Synopses & Reviews
"A squelchingly well-researched period piece with sex, lust, overripeness and what one character calls the 'odour' of the scholar permeating every paragraph. It is also . . . a remarkable tour de force, jampacked with poetry, verbal fireworks, vitality and charm."--The Spectator [UK] "The pages of this unscrupulous story are lined with lace, silk and muslin -- all of it stitched together in a fabric of shimmering deceit."-- The Washington Post Book World In this elaborate and finely woven novel set in 18th Century London, Mrs. Fox, a French noblewoman with a scandalous past, squares off against Earl Much, a debauched British aristocrat, in a battle of will and deceit that will claim many casualties along the way. Intent on improving her station in Georgian society, Mrs. Fox trades upon her considerable powers of wit and seduction in order to profit from the appetites of men. Her rival, however, is a crafty and resourceful man who has devoted his life to collecting priceless objects and ruining young women, and he will not be so easily beaten. Reminiscent of the world brought to life in Dangerous Liaisons, A Factory of Cunning is seductive, calculating, and thoroughly entertaining. Philippa Stockley studied English at Oxford and period costume history at the Courtauld Institute. She produced her first illustrated novel at six and her first stage design at ten. A professional painter and designer, as well as an editor at the Evening Standard, she lives in London.
PRAISE FOR A FACTORY OF CUNNING
"Deliciously wicked."--The Washington Post Book World
"A Factory of Cunning is a well-made entertainment for people who don't go soft at the prospect of corsets and powdered wigs. The 18th-century milieu Stockley describes is so ruthless and exploitative that any shred of sentiment attached to the better-dressed past will be burnt to ashes on contact. Stockley's fidelity to the period and its language is nearly faultless."--Salon.com
Set in late eighteenth-century England, Philippa Stockleys American debut gives us a wickedly delightful but deadly serious battle of the wills and the sexes. It begins with the arrival in London of the mysterious Mrs. Foxon the run from a scandalous French pastwho takes a new identity, determined to reinvent herself. She must pit her formidable skills for revenge against Earl Much, a British aristocrat with no less notorious a past and easily her match in sinfulness and intrigue. Between these two swirls a story featuring venal lords, wronged maidens, and reprobate clergymen, transporting readers from bawdy houses to country estatesplaces where the pleasures of the flesh are both high comedy and serious business. A Factory of Cunning takes readers to the world immortalized in Dangerous Liaisons. And, like Michel Fabers The Crimson Petal and the White, the vividly rendered setting and characters give the thrill of a fresh discovery.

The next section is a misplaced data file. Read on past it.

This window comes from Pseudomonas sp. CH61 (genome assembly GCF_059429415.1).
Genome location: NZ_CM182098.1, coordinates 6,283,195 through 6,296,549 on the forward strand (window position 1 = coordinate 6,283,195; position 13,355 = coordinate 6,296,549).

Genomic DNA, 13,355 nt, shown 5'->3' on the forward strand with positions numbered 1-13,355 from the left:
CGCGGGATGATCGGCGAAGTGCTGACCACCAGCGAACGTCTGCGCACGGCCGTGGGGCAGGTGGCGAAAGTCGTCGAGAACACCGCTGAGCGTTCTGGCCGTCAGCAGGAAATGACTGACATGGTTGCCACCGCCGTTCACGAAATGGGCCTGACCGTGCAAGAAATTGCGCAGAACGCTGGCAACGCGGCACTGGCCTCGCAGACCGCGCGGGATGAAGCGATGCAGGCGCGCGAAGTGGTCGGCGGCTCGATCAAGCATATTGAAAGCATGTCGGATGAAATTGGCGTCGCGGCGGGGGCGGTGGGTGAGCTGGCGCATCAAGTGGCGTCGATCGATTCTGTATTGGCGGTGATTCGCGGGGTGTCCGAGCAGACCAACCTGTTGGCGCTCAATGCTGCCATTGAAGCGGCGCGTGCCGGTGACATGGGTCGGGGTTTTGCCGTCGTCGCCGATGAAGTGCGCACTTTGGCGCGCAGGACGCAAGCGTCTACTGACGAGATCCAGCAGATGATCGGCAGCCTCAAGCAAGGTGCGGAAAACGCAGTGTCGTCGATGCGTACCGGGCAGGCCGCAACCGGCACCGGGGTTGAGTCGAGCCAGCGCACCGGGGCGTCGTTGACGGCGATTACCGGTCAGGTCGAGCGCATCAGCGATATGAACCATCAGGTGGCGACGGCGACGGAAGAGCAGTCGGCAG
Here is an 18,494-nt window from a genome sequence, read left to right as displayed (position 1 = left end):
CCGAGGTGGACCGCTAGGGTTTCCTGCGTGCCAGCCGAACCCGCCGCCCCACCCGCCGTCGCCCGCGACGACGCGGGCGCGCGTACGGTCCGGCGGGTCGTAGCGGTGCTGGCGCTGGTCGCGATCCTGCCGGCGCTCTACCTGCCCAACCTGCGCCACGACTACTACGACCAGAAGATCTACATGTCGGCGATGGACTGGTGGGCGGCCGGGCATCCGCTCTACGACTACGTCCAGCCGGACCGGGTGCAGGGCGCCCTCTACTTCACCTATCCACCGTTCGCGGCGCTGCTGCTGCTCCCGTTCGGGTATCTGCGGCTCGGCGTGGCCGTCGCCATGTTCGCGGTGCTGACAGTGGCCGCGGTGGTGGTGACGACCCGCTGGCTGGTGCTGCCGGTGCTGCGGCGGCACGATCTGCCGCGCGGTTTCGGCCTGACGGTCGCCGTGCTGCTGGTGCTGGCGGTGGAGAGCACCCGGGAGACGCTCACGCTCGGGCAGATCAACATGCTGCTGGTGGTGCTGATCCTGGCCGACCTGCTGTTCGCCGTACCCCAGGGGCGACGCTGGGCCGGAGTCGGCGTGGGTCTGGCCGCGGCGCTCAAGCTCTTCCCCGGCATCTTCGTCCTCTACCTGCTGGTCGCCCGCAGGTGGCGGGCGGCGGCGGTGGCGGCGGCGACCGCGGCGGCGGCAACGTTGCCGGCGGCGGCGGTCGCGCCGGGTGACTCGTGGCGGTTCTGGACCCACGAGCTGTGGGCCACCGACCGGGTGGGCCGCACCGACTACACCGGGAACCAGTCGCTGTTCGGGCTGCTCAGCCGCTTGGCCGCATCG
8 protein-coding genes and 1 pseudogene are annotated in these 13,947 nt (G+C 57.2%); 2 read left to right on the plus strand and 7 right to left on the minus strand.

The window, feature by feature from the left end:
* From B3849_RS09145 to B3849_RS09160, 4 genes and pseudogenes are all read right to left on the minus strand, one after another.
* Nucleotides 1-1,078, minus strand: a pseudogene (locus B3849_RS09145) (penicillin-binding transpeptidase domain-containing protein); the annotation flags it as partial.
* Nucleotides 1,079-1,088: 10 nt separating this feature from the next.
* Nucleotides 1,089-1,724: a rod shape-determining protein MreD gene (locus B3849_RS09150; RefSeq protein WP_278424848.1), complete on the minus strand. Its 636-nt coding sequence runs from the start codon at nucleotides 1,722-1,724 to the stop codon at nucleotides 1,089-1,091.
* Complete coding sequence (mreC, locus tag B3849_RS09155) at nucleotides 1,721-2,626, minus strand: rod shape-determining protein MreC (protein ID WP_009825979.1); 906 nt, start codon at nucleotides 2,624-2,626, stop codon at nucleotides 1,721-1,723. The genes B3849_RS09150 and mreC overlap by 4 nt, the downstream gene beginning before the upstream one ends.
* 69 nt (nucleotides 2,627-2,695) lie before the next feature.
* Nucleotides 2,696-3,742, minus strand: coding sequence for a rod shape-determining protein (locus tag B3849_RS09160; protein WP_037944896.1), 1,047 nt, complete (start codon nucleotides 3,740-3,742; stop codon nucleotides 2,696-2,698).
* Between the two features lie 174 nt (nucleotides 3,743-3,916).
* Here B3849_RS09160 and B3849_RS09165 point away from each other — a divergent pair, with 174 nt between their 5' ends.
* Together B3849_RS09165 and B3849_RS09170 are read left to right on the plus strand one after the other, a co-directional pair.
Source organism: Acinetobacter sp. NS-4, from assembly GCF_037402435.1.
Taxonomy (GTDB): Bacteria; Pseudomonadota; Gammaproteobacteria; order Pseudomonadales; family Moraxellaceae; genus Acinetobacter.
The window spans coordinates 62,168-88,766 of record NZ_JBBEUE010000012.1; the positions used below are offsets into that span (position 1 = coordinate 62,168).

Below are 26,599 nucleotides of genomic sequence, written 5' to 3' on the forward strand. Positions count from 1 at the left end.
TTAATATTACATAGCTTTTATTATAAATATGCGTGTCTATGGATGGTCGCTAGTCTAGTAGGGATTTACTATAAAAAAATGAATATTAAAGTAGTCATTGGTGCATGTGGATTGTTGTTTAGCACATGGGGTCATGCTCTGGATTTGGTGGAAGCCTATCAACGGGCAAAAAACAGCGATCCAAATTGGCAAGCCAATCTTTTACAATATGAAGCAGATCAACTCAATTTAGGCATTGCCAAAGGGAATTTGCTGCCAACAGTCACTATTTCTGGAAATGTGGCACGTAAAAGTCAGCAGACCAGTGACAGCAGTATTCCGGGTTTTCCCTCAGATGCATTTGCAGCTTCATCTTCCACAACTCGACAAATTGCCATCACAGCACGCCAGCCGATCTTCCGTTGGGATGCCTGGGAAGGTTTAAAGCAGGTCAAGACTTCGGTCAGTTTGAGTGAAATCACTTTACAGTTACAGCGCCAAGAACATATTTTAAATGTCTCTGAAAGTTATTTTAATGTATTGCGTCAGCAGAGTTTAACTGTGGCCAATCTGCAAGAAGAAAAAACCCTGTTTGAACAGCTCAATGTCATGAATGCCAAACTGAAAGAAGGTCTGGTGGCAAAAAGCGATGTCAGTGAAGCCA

Set in late 18th-century England, Stockley's American debut transports readers to the world immortalized in "Dangerous Liaisons."
Philippa Stockley's heroine is a gloriously scheming and amoral French aristocrat, who goes by her nom de plume of Mrs Fox. Arriving in London with only a handful of gold and her loyal maidservant she sets about establishing herself with the high society. Mrs Fox is on the run from her past - and is being sought by a nameless would-be avenger - and her wish is to create a new, safe identity for herself as well as make lots of money, by whatever means possible.
Here are evil Earls, virginal lasses, bawdy clerics and a plot full complex twists and turns all told in an extraordinarily accurate 18th Century voice. The World of DANGEROUS LIAISONS is brilliantly bought to life in a swaggering, bawdy and very funny novel.
'I let my hand fall into my lap so woefully that Daneacre snatched it up again, creeping a little closer, his moleskin breeches denting my skirts. Now that he felt me to be unprotected I was fair game, as easy a prospect as a summer spinney stocked with pheasants to a seasoned poacher. Before I knew it he would be striding in knee deep.'
About the Author
Philippa Stockley is a deputy editor at the Evening Standard and also works as an artist and illustrator. She lives in London.